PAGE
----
Good, Better, Best
The official newsletter of Best Technology Strategy LLC, northeast Ohio’s I.T. Leadership Company. (For more information about Best Technology Strategy, click here.)
In this edition:
- Windows 7 and Snow Leopard: Big software updates expected in 2009
by Best Technology’s Relationship Manager, Katie Knight
- Saying Goodbye to Mediocrity
by tech industry insider Om Malik
- Heartburn Chuckle: Understanding the meltdown in unified communications
by Best Technology’s founder, Ted Wallingford
- In case you were wondering: All the WiFi hotspots in Lorain County
by Chronicle-Telegram Chief Photographer Bruce Bishop
Windows 7 and Snow Leopard: Big Software Updates Expected in 2009
Katie Knight, January 2, 2009
It’s 2009. We always have high hopes for a new year. It has to be better than the last, of course. Resolutions. Making new habits, and kicking old ones. Adopting a new budget…
…and installing a new operating system?
Microsoft is working on Windows 7, the newest version on their popular operating system. A majority of businesses still have rolled out its predecessor, Vista. Instead, most opted to stick with Windows XP.
So could Windows 7 be the answer to all of your Vista frustrations? Microsoft has circulated an early test version for some to try. 7 doesn’t give a very different first impression than Vista, as it looks nearly identical. But some reviewers say Microsoft has eliminated the annoyances of Vista, making version 7 more reliable, faster, and easier to work with syncing devices like cell phones. What else do we know about 7?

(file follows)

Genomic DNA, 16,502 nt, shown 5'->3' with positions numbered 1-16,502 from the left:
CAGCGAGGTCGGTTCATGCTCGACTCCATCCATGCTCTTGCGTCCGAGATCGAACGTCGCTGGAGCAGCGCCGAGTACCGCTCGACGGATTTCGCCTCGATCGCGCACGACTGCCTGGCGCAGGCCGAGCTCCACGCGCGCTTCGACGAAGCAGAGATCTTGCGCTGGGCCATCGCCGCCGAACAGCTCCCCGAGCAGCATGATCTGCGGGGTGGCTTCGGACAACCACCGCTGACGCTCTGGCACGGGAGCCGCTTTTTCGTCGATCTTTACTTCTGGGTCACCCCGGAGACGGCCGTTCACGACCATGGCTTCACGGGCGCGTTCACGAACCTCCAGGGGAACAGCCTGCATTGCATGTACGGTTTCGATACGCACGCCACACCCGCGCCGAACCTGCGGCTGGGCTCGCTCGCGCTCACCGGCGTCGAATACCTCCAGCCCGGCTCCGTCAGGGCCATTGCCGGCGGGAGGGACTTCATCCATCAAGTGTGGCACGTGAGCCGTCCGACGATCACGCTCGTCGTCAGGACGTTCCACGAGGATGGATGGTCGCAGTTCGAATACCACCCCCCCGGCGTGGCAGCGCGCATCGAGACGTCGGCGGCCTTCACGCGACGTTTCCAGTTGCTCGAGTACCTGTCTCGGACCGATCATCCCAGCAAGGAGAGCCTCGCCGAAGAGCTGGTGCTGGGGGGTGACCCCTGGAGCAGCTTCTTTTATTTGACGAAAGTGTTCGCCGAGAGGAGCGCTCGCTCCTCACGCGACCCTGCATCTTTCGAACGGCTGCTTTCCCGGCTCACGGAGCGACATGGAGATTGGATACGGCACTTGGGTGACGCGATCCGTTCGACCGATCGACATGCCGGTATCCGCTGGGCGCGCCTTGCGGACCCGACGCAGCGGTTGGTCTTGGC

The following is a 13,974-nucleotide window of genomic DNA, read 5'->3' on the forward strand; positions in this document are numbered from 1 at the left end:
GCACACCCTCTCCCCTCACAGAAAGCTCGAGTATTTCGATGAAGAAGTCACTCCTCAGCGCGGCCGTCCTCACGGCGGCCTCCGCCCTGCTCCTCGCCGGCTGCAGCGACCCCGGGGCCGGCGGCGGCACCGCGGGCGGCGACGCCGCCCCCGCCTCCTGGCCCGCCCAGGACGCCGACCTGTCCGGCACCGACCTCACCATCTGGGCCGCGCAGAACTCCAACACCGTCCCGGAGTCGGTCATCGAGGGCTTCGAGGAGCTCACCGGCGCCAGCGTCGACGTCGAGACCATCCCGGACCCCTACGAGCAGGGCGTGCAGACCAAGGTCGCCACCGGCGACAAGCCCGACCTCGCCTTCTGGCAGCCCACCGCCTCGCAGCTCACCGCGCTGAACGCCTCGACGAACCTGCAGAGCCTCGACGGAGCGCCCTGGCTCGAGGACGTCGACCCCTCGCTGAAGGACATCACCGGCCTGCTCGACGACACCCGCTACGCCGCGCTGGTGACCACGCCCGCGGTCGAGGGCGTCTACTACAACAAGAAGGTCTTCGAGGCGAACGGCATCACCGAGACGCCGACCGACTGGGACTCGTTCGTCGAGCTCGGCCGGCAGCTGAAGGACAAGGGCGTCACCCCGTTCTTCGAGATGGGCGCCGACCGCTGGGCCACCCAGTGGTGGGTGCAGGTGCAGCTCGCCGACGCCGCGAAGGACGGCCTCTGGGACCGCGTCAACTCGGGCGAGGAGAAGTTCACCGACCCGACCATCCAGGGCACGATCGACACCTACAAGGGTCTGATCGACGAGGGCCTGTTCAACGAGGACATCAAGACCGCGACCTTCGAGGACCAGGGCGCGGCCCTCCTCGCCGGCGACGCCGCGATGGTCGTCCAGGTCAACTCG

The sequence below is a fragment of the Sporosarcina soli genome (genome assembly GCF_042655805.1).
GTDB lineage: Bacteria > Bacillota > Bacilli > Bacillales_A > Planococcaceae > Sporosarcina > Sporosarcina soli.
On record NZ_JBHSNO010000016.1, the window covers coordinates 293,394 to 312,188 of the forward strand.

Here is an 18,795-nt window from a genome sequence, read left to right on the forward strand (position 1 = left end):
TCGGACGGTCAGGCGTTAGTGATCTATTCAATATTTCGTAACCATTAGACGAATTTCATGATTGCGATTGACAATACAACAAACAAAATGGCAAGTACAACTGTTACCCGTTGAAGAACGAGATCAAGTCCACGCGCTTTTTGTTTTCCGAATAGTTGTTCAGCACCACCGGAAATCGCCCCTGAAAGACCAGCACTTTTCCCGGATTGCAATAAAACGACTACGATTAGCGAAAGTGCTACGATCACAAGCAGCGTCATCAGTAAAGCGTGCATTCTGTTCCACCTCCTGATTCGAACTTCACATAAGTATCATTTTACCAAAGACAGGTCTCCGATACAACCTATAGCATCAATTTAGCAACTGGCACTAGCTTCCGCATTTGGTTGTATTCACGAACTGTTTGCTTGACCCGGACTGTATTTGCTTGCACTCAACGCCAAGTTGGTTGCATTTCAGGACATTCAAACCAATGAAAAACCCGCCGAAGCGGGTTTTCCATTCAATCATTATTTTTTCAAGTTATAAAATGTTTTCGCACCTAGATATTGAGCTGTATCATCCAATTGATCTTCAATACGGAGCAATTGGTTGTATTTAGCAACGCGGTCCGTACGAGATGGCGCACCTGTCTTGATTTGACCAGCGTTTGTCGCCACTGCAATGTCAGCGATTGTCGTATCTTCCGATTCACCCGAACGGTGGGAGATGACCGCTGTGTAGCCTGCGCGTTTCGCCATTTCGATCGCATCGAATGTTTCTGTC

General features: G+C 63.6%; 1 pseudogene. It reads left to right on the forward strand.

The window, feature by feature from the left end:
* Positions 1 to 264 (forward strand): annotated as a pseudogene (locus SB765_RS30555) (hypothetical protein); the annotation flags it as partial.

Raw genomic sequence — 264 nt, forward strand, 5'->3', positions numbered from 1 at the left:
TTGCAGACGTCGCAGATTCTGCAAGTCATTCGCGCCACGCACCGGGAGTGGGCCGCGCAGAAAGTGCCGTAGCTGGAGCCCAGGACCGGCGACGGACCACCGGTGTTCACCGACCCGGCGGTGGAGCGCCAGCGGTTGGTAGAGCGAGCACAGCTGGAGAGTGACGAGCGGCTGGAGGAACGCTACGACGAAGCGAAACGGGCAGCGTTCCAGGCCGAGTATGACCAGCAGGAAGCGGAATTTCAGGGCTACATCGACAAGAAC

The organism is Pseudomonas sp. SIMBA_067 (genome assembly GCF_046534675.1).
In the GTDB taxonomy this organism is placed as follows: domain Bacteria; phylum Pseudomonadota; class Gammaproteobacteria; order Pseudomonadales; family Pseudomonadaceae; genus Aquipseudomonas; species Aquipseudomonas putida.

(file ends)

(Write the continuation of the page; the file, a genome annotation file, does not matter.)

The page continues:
Only that it works on any PC that Vista can work on, and is compatible with all the same software. So does this mean goodbye to Vista? We think Microsoft has admitted defeat with Vista, and, with version 7, is signaling most business customers to skip Vista altogether.
Meanwhile, Apple is cooking up an operating system update of its own. Snow Leopard is the 6th version of Apple’s Mac OS X. The new Mac OS offers out of the box support for Microsoft Exchange 07 in Apple’s mail, address, and calendaring programs. We’re looking to evaluate Apple’s compatibility with Exchange when Snow Leopard arrives.
As We Say Good-bye to 2008, Let’s Say Good-bye to Mediocrity
Om Malik, Dec 31, 2008
As 2008 takes its final breaths, I am sitting in my apartment, which is enveloped in a thick fog that’s hiding both the ugly high-rises and the beauty that is the San Francisco Bay. The fog is also muting the sounds of the city — a good enough reason as any to ponder the year that was.
Many of us who obsess about the minutiae of Silicon Valley were slow to respond (at our own peril) to the credit crunch and the financial tsunami that it unleashed. After all, who could have imagined that within a few short months around the world, banks would be quasi-nationalized, capitalist governments would have to adopt socialist principles to save failing enterprises and seemingly astute soothsayers would turn out to be worse than than highway con men.
Whether or not the bailouts were needed remains up for debate. I will let others scream and holler in outrage about the immorality of the actions taken by our completely biased politicians. I will let those who are suffering tell their tragic stories on national media. All I am going to say is this: In 2008, U.S. society — from the very top (our political leaders) to the very bottom (our bankers) — came to embrace mediocrity.
In offering money to bailout failed bankers who couldn’t bank, car makers who couldn’t make good cars and chipmakers who have seemingly no business acumen, we stood on the top of the roofs and said: Mediocrity is OK. In the meantime, not one person has been held accountable for bringing fiscal, moral and social Armageddon to our doorstep.
Think of it this way: If a waiter spilled hot soup and scalded you, you would have him fired. A cab driver who had the nerve to take a longer route wouldn’t get his tip. And yet the bankers who turned out to buffoons are being paid to save institutions that in a free market should be left to die. Fox Business’s Cody Willard put it best here: